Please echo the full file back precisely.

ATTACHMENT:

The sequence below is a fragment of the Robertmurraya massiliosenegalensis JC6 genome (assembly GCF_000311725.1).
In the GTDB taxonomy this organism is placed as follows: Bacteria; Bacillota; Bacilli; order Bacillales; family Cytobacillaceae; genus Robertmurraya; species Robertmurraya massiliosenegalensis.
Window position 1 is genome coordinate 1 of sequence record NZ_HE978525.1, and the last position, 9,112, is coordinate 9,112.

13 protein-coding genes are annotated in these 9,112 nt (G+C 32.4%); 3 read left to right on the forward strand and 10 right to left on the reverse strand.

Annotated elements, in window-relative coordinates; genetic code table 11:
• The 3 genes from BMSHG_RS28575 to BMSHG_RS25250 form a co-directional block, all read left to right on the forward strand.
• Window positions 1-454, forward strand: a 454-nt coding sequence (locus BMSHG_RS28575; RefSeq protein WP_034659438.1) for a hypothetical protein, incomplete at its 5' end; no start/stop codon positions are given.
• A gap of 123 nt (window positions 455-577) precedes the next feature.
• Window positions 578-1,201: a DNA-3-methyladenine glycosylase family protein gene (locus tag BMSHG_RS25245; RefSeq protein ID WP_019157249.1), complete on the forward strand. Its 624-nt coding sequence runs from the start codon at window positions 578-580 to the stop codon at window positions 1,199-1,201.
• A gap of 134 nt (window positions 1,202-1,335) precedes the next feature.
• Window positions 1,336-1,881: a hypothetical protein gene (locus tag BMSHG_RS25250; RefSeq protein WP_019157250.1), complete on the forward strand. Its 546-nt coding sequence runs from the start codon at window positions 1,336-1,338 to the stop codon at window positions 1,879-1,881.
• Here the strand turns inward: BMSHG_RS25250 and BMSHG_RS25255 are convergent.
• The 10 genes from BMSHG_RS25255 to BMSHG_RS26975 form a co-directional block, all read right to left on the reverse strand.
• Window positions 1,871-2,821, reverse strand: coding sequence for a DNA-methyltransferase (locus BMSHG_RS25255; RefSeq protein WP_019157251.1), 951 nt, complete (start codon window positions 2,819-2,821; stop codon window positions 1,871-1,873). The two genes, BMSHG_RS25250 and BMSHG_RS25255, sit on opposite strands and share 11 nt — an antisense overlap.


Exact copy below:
The sequence below is a fragment of the Robertmurraya massiliosenegalensis JC6 genome (assembly GCF_000311725.1).
In the GTDB taxonomy this organism is placed as follows: Bacteria; Bacillota; Bacilli; order Bacillales; family Cytobacillaceae; genus Robertmurraya; species Robertmurraya massiliosenegalensis.
Window position 1 is genome coordinate 1 of sequence record NZ_HE978525.1, and the last position, 9,112, is coordinate 9,112.

13 protein-coding genes are annotated in these 9,112 nt (G+C 32.4%); 3 read left to right on the forward strand and 10 right to left on the reverse strand.

Annotated elements, in window-relative coordinates; genetic code table 11:
• The 3 genes from BMSHG_RS28575 to BMSHG_RS25250 form a co-directional block, all read left to right on the forward strand.
• Window positions 1-454, forward strand: a 454-nt coding sequence (locus BMSHG_RS28575; RefSeq protein WP_034659438.1) for a hypothetical protein, incomplete at its 5' end; no start/stop codon positions are given.
• A gap of 123 nt (window positions 455-577) precedes the next feature.
• Window positions 578-1,201: a DNA-3-methyladenine glycosylase family protein gene (locus tag BMSHG_RS25245; RefSeq protein ID WP_019157249.1), complete on the forward strand. Its 624-nt coding sequence runs from the start codon at window positions 578-580 to the stop codon at window positions 1,199-1,201.
• A gap of 134 nt (window positions 1,202-1,335) precedes the next feature.
• Window positions 1,336-1,881: a hypothetical protein gene (locus tag BMSHG_RS25250; RefSeq protein WP_019157250.1), complete on the forward strand. Its 546-nt coding sequence runs from the start codon at window positions 1,336-1,338 to the stop codon at window positions 1,879-1,881.
• Here the strand turns inward: BMSHG_RS25250 and BMSHG_RS25255 are convergent.
• The 10 genes from BMSHG_RS25255 to BMSHG_RS26975 form a co-directional block, all read right to left on the reverse strand.
• Window positions 1,871-2,821, reverse strand: coding sequence for a DNA-methyltransferase (locus BMSHG_RS25255; RefSeq protein WP_019157251.1), 951 nt, complete (start codon window positions 2,819-2,821; stop codon window positions 1,871-1,873). The two genes, BMSHG_RS25250 and BMSHG_RS25255, sit on opposite strands and share 11 nt — an antisense overlap.